Amazon Share Price: Does Amazon Prime Add Value to the Stock?

on Feb 9, 2015
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Happy Belated 10th Birthday Amazon Prime!

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On Monday 2nd February Amazon Prime celebrated its 10th birthday. For Amazon’s Jeff Bezos, Prime is the best thing since peanut butter and jelly, but there remains very little quantifiable data to paint Amazon Prime in the light that its parent company wants it to be seen in. True, Amazon Prime offers ‘All-you-can-eat’ express shipping to Amazon (AMZN) shoppers, but the price of this all-inclusive service keeps on rising. Prime members have many benefits nowadays, including free 2-day shipping, Prime Instant Video, Prime Music, Prime Photos, Prime Pantry, Amazon Elements, Prime Early Access, Kindle Owners’ Lending Library, Kindle First and Membership Sharing. As yet, nobody knows quite how many Amazon Prime subscribers there are, and Amazon isn’t telling. This article will attempt to detail the positives and negatives of Amazon Prime and its impact on Amazon stock in general.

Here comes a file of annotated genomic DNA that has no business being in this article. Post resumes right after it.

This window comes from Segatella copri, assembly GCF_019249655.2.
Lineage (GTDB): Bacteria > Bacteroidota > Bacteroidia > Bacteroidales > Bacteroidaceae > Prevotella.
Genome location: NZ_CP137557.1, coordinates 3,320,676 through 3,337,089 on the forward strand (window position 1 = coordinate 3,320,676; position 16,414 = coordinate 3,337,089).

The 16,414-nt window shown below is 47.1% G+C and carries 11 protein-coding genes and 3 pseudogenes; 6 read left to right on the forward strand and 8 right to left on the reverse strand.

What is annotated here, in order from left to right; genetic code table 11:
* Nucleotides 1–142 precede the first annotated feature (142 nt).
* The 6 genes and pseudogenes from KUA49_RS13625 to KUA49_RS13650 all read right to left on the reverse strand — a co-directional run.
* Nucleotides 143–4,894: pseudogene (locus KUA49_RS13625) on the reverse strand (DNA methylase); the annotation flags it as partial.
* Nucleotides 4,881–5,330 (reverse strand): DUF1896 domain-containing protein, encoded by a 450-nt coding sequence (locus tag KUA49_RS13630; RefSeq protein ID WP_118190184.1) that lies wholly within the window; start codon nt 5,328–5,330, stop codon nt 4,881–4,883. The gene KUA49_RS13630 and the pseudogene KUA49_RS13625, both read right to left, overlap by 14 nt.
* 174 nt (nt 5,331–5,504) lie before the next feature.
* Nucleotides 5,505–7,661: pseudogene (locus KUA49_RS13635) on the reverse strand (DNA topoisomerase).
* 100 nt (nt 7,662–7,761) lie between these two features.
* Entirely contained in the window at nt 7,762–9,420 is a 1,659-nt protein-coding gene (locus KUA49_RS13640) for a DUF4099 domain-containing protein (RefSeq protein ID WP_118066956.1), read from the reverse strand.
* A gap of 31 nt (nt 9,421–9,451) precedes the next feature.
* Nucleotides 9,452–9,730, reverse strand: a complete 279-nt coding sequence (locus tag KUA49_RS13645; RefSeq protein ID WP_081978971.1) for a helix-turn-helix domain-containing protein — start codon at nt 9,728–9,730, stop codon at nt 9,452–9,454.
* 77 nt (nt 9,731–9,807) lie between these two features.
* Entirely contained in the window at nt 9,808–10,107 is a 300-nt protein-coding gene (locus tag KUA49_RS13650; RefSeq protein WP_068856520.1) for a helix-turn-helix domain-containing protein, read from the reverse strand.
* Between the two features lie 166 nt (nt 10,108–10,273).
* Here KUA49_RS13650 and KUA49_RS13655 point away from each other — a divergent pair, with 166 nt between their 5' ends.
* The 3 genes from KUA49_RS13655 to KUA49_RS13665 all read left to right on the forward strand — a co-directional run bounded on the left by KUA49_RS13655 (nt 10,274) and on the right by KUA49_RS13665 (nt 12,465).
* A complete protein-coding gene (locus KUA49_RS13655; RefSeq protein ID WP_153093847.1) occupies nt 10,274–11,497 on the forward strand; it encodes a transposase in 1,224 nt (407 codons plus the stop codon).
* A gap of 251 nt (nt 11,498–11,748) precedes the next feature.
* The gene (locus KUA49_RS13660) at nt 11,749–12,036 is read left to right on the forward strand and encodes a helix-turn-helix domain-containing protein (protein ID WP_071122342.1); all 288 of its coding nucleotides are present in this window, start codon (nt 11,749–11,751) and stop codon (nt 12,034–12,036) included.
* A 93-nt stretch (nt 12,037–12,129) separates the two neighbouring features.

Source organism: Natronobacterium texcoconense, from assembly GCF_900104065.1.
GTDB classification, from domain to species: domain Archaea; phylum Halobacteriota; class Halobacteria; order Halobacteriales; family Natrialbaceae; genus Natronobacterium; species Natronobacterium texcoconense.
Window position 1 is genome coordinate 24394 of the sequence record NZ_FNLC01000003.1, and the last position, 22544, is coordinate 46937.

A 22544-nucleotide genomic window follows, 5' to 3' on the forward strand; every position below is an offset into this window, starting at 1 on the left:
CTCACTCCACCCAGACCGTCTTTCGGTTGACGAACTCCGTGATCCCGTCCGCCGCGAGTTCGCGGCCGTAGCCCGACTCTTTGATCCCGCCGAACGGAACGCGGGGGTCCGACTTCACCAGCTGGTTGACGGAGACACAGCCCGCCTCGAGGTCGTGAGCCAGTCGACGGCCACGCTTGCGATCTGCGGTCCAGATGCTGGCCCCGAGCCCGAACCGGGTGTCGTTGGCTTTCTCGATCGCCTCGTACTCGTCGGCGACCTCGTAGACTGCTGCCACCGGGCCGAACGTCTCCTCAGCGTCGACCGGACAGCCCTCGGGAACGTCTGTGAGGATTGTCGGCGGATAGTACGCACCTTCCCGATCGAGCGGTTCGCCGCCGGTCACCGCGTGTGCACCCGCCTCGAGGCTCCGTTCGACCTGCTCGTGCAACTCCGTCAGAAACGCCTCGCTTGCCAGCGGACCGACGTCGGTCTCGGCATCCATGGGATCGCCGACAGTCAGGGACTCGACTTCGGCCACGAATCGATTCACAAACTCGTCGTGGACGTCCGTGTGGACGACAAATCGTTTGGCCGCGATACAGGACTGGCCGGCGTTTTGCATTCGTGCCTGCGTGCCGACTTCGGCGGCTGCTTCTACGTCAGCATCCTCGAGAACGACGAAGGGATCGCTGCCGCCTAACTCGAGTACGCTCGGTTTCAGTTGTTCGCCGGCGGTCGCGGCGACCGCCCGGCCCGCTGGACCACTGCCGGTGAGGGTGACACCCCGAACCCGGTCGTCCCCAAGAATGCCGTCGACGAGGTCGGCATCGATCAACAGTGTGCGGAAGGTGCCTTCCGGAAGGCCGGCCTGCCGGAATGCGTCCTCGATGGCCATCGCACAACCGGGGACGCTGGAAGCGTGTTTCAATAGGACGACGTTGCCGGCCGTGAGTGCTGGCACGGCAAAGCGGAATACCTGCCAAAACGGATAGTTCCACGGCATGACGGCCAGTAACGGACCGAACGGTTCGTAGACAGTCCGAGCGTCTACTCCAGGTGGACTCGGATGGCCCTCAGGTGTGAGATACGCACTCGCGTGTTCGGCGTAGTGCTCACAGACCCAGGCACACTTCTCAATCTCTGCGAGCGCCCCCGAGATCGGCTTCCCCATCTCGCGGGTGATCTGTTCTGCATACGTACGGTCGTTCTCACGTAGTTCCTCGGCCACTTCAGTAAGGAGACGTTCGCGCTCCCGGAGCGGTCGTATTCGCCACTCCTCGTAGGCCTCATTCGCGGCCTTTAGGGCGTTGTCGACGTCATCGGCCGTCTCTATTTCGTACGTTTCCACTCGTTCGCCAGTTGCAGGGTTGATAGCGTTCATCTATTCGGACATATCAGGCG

Is Prime Instant Video a Threat to Netflix?

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Besides the free 2-day shipping and Prime Instant Video, Amazon Prime is a $99 per year subscription which needs to be looked at carefully before you sign up. Prime Instant Video is fast positioning itself as the numero uno competitor of Netflix. This month, Prime Instant Video will be adding plenty of movies to its streaming platform, including its very own original series – Transparent. Among others, Prime Instant Video now showcases top titles like Airplane II: The Sequel, Hitch, Air Force One, Tootsie, Sense & Sensibility and newer movie releases like Robocop 2014 scheduled for later in the month. At its current price tag, Prime Instant Video currently runs $8.25 per month – compared to Netflix’s $7.99 fee for existing members and its $8.99 fee for new members. Netflix currently has 39 million subscribers in the US.